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Housing Need Supply And Demand Economics Essay

West Somerset is one of the smallest local authorities within England with a population of 34,675 Office for National Statistics 2012. It is largely rural in nature with two thirds of the area being within Exmoor National Park. The coastal town of Minehead is the largest settlement with a population of 12,084 (Office for National Statistics 2012).

1.3 By far the largest age group within West Somerset are those aged 60 and over making 38% of the total population (Office for National Statistics 2011). This group is well provided for within housing with a large number of sheltered and supported housing schemes and nursing homes both within the private sector and social housing sector.

1.4 Young people aged 20 to 29 make up approximately 9.5% of the total population of West Somerset (Office for National Statistics 2012) however they are one of the largest age groups registered for Social Housing within West Somerset with 23.3% of active applicants (Homefinder Somerset 2012).

1.5 The economy of West Somerset relies heavily on tourism, agriculture and the care industry with the majority of work being found within one of these areas. The largest employer is Butlins in Minehead (West Somerset Council 2011). The majority of work within tourism and agriculture are seasonal resulting in fluctuating benefit claims and relatively low wage levels within the area making affordability of housing a problem.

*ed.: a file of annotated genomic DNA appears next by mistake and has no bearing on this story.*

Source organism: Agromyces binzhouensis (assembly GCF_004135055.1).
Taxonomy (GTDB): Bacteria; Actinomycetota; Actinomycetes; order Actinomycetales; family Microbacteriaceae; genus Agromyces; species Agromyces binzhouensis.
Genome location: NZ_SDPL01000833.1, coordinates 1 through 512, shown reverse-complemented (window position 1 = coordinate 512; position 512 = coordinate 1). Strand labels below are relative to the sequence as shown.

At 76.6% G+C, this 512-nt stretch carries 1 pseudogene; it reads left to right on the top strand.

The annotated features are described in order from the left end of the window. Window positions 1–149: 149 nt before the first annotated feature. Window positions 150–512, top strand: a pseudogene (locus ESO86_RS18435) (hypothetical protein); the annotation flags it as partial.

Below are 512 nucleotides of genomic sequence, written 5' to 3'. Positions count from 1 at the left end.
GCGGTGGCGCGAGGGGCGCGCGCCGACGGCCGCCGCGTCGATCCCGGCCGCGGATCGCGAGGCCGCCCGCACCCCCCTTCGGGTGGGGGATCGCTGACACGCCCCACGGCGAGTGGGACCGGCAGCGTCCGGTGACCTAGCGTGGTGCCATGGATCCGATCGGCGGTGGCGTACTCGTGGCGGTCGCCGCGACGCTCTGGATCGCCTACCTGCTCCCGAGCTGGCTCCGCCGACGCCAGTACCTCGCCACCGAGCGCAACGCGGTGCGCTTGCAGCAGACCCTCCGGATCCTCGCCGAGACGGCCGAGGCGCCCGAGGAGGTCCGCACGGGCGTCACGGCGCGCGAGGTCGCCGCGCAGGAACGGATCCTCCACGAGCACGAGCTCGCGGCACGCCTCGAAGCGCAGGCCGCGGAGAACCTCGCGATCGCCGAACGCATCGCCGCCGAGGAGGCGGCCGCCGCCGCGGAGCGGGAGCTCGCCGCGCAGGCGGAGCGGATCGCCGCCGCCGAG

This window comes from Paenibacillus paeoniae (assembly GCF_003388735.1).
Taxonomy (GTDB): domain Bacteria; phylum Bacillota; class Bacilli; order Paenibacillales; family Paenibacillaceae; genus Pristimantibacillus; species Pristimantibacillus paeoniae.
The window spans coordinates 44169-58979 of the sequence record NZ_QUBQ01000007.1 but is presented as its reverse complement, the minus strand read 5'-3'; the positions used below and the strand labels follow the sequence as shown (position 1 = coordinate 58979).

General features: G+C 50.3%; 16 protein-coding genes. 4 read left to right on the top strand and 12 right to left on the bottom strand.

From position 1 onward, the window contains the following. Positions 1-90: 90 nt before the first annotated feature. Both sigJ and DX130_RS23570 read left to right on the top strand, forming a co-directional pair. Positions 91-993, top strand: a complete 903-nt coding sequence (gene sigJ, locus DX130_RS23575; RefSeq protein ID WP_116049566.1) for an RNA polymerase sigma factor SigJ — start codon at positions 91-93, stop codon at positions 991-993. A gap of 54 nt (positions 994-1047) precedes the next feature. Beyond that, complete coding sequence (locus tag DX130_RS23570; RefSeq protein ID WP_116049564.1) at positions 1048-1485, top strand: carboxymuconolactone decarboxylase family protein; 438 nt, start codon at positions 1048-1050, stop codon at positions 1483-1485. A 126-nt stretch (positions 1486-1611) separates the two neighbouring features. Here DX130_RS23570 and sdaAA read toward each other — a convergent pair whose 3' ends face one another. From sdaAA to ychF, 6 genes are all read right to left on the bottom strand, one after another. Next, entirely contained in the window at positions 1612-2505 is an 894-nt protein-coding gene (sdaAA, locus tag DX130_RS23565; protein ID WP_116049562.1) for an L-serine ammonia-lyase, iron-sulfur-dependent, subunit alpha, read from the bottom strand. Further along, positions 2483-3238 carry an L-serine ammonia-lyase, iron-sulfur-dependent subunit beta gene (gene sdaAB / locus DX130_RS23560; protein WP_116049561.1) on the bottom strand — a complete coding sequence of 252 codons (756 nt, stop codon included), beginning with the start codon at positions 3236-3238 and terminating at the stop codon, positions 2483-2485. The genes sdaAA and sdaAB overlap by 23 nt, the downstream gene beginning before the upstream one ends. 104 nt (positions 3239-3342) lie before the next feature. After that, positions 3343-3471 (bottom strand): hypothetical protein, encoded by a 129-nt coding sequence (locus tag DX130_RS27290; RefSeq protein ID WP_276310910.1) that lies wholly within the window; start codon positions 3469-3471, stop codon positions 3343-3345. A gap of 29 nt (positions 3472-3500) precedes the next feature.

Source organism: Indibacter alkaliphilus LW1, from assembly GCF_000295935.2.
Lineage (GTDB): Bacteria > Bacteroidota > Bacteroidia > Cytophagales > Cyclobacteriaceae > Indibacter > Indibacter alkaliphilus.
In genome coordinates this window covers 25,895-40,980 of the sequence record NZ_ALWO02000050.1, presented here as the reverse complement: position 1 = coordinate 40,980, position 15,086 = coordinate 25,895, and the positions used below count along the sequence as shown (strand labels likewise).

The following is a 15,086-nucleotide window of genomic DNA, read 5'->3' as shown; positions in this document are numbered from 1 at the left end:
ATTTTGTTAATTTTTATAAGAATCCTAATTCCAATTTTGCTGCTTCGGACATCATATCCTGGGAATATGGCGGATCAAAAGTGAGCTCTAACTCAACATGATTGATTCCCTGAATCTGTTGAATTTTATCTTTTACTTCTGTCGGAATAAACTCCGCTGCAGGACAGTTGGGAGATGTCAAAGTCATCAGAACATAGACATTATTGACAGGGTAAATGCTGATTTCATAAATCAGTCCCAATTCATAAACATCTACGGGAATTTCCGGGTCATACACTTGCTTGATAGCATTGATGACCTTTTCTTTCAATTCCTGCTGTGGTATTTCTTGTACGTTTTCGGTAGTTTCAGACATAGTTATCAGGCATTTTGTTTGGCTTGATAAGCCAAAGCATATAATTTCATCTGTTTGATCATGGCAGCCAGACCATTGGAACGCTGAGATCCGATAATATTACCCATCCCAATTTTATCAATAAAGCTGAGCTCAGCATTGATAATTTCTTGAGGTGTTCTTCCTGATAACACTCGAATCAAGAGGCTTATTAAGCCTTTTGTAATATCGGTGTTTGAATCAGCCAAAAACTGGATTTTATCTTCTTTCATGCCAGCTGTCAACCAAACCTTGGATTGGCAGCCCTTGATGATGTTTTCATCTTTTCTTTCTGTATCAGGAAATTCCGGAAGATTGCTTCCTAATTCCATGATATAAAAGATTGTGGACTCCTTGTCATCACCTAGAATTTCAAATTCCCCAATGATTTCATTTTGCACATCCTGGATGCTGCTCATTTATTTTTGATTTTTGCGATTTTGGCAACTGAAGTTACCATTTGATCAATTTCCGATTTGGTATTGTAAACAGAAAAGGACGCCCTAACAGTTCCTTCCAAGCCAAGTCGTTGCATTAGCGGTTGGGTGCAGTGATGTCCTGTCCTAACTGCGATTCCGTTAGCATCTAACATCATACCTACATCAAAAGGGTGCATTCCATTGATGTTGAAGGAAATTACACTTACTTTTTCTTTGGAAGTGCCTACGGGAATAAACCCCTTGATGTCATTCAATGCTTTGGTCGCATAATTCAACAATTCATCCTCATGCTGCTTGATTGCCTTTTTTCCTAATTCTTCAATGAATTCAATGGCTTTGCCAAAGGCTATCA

2 A Profile of West Somerset

2.1 The total population of West Somerset has decreased from 2001 census data to the 2011 data however the proportion of this population that is in the age range 20 to 29 has increased during this time from 7.7% to 9.5%. In England as a whole the percentage population of people aged 20 to 29 in 2011 is 13.7%, higher than in West Somerset. The largest age group within West Somerset is those over age of 60 making a total of 38% of the population in 2011 in contrast to a percentage population of 22.3% for this age group in England as a whole (Office for National Statistics 2012).

Table 1 Population of West Somerset

Age Range

2011 Population

2011 Percentage

2001 Population

2001 Percentage

19 and under

6 264

18.1%

7 225

20.6%

20 – 29

3 293

9.5%

2 687

7.7%

30 – 59

11 925

34.4%

13 442

38.3%

60 and over

13 193

38.0%

11 715

33.4%

Total Population

34 675

35 069

Source: Office for National Statistics

Table 2 Population of England

Age Range

2011 Population

2011 Percentage

2001 Population

2001 Percentage

19 and under